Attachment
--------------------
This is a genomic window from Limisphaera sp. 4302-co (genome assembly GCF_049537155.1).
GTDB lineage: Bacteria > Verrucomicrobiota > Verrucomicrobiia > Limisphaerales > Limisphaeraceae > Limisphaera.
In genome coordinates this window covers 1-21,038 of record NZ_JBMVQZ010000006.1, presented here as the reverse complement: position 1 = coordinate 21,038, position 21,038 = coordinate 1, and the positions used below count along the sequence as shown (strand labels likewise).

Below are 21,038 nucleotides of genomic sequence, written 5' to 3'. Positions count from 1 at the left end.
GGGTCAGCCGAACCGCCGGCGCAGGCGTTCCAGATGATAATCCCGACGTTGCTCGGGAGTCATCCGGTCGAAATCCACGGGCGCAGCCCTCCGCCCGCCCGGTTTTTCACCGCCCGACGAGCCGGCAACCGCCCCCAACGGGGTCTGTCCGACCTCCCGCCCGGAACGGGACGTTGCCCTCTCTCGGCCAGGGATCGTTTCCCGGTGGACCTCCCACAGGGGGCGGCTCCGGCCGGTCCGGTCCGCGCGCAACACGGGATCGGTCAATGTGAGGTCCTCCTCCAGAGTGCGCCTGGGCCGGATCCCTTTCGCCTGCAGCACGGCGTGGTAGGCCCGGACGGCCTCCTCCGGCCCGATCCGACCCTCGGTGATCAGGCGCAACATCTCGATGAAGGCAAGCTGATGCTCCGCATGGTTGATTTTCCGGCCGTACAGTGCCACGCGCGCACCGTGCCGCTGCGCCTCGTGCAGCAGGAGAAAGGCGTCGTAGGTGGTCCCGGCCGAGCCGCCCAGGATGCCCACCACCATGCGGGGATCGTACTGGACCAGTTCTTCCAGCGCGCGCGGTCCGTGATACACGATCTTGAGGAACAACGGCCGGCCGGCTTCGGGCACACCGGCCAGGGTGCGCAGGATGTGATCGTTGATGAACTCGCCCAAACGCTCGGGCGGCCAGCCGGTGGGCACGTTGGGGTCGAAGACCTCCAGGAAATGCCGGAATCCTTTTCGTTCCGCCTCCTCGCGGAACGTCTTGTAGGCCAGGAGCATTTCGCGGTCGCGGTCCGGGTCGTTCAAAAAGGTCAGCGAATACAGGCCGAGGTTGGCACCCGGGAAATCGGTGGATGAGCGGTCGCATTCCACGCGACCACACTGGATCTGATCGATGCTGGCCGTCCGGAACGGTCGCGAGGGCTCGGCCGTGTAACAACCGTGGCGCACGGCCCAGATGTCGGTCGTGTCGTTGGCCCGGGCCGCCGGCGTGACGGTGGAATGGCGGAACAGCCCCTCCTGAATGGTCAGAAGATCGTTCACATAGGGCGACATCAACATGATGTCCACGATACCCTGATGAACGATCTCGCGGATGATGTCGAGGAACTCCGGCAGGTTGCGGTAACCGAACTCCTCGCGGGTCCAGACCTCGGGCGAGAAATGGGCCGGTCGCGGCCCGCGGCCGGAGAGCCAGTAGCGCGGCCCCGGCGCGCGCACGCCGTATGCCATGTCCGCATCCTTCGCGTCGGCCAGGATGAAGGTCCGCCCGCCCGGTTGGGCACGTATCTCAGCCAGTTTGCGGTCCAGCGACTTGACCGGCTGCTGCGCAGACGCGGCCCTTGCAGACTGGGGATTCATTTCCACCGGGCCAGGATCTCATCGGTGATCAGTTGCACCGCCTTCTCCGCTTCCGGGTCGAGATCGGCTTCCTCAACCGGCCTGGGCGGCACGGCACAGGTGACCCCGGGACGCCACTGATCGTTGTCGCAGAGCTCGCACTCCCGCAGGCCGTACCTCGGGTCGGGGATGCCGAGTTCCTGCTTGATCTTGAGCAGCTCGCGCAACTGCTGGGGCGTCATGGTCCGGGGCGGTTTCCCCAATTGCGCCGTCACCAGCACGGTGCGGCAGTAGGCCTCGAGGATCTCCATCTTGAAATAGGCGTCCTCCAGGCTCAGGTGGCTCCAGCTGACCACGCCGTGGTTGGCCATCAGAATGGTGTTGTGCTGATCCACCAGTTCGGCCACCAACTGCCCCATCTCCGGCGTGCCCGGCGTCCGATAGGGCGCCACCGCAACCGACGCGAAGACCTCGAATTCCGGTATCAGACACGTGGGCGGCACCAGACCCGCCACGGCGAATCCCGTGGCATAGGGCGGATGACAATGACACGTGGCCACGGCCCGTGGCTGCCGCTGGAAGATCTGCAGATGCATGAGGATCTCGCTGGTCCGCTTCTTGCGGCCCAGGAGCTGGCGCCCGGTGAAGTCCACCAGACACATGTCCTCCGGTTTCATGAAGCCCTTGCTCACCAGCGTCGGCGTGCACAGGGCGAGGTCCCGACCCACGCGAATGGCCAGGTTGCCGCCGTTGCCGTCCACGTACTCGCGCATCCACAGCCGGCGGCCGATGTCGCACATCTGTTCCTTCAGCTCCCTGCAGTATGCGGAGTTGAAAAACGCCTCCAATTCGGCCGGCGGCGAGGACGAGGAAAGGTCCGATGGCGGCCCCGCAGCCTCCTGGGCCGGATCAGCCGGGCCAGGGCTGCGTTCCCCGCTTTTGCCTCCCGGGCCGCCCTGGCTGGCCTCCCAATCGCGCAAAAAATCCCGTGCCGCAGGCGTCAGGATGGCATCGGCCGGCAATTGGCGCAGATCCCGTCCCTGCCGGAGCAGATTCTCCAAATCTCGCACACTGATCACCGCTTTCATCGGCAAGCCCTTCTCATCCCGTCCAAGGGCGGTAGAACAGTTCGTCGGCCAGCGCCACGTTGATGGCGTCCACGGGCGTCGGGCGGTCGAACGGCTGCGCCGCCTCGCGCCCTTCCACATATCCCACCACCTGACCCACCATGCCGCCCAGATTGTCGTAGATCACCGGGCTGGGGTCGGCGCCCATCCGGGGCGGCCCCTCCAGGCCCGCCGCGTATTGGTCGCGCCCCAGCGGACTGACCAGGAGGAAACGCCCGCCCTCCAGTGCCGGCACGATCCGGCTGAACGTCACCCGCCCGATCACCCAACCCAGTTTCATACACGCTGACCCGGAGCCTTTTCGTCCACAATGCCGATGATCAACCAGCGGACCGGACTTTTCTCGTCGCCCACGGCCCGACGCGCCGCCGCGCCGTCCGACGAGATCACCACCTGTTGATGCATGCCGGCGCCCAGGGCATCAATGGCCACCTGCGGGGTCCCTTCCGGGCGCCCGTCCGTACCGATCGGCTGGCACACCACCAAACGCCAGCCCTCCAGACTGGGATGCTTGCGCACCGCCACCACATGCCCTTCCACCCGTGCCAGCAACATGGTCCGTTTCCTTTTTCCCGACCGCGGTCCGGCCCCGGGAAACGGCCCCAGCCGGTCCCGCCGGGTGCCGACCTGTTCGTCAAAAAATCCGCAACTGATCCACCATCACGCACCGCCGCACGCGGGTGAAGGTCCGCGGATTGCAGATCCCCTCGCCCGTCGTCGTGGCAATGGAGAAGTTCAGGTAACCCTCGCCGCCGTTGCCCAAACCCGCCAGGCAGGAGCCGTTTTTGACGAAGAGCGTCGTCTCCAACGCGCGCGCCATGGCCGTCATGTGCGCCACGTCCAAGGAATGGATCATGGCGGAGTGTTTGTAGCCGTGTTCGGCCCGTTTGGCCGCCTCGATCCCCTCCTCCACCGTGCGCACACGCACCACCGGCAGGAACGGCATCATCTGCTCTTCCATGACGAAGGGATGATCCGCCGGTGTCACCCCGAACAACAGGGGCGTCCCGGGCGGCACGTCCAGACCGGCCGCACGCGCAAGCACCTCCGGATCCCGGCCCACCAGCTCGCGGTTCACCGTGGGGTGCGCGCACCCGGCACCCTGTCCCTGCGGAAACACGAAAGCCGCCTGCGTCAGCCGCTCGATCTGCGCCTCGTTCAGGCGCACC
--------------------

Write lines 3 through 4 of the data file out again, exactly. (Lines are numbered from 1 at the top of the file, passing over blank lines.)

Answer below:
In genome coordinates this window covers 1-21,038 of record NZ_JBMVQZ010000006.1, presented here as the reverse complement: position 1 = coordinate 21,038, position 21,038 = coordinate 1, and the positions used below count along the sequence as shown (strand labels likewise).

Below are 21,038 nucleotides of genomic sequence, written 5' to 3'. Positions count from 1 at the left end.